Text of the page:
Any of various slipper-shaped freshwater ciliate protozoans of the genus Paramecium, having an oral groove for feeding.


Euglena is a genus of single cell flagellate eukaryotes. It is the best known and most widely studied member of the class Euglenoidea, a diverse group containing some 54 genera and at least 800 species.


An oval-shaped protozoan organism of the genus Paramecium.


Any of various single-celled freshwater organisms of the genus Euglena, characterized by the presence of chlorophyll, a reddish eyespot, a single long anterior flagellum, and a second, rudimentary flagellum.


Any member of the genus Paramecium


(biology) Any of several protists, of the genus Euglena, that contain chloroplasts and a single flagellum.


Minute single-celled green freshwater organism having a single flagella; often classed as algae

Common Curiosities

What environmental conditions favor Paramecium?

Paramecium thrives in stagnant or slow-moving freshwater environments where there is ample organic material to feed on.

What is the significance of flexibility in Euglena’s structure?

The flexibility allows Euglena to change its shape and size, aiding in movement and escape from predators.

Can Euglena perform photosynthesis like plants?

Yes, Euglena has chloroplasts allowing it to perform photosynthesis, unlike Paramecium, which cannot.

How does Euglena adapt to low light conditions?

Euglena can switch to heterotrophic feeding, consuming organic material when light is insufficient for photosynthesis.

Does Euglena require sunlight to survive?

While Euglena can survive on sunlight by photosynthesizing, it is also capable of ingesting organic material, allowing it to survive in environments with low light.

How do Paramecium and Euglena differ in their movement?

Paramecium uses cilia for movement, creating a coordinated wave-like motion, while Euglena uses a flagellum that acts like a whip to pull itself through water.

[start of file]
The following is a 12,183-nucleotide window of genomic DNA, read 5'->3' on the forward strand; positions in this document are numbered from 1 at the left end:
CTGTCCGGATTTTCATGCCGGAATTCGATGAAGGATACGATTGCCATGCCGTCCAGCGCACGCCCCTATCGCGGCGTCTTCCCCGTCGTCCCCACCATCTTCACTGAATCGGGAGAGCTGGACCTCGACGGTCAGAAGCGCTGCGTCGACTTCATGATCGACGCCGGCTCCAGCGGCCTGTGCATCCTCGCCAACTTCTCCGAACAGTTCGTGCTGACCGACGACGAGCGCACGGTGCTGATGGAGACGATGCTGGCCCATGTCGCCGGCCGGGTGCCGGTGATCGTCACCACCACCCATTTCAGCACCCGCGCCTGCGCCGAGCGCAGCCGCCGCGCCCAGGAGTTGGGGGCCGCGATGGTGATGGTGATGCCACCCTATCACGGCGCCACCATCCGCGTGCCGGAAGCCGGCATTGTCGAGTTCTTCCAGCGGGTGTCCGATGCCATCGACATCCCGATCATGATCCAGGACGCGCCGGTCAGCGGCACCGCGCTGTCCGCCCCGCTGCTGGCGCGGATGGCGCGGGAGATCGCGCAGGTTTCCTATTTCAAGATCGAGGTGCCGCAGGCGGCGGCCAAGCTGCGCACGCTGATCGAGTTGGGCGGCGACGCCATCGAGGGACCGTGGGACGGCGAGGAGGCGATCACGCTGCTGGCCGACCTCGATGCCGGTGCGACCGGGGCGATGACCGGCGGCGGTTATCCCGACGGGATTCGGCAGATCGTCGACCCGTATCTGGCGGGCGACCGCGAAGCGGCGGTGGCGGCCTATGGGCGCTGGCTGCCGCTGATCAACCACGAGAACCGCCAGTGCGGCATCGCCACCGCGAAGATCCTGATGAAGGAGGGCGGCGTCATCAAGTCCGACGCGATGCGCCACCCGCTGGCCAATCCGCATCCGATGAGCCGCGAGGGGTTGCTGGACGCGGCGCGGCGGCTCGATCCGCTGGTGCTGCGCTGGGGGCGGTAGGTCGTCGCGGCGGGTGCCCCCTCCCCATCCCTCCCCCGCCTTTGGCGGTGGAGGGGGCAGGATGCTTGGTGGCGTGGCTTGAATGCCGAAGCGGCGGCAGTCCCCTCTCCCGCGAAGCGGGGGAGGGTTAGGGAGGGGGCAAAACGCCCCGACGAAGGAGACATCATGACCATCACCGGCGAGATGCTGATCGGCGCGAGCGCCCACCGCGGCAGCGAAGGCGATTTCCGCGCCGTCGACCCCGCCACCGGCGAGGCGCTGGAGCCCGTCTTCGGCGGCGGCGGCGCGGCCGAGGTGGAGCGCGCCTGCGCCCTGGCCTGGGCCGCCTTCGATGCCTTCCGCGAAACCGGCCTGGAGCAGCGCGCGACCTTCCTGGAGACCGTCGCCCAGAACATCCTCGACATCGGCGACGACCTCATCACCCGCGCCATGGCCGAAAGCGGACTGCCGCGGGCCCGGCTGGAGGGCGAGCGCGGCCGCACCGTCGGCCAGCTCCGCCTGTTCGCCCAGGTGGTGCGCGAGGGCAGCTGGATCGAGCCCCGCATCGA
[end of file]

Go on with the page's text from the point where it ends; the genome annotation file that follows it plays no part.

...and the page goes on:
How do these organisms contribute to their ecosystems?

Both play crucial roles in aquatic food webs, with Paramecium as a consumer of bacteria, and Euglena contributing both as a primary producer and consumer.

Which organism is more adaptable to environmental changes?

Euglena is more adaptable due to its mixotrophic nutrition and ability to form cysts, allowing survival in varied conditions.

Can Paramecium photosynthesize?

No, Paramecium lacks chloroplasts and cannot photosynthesize; it must ingest food to survive.

What unique feature does Euglena have that Paramecium does not?

Euglena has a red eyespot (stigma) that helps it find light sources to optimize photosynthesis, a feature not present in Paramecium.

What kind of diet does Paramecium follow?

Paramecium is exclusively heterotrophic, relying on ingesting bacteria and other small organisms for nutrition.

Are Paramecium and Euglena found in similar habitats?

Both are primarily found in freshwater environments, but Euglena's ability to photosynthesize allows it to inhabit a wider range of light conditions compared to Paramecium.

Share Your Discovery

Share via Social Media
Embed This Content
Embed Code
Share Directly via Messenger
Previous Comparison
Raining vs. Rainy
Next Comparison
Victory vs. Victor

Author Spotlight

Written by
Maham Liaqat
Co-written by
Fiza Rafique
Fiza Rafique is a skilled content writer at, where she meticulously refines and enhances written pieces. Drawing from her vast editorial expertise, Fiza ensures clarity, accuracy, and precision in every article. Passionate about language, she continually seeks to elevate the quality of content for readers worldwide.

Popular Comparisons

Trending Comparisons

New Comparisons

Trending Terms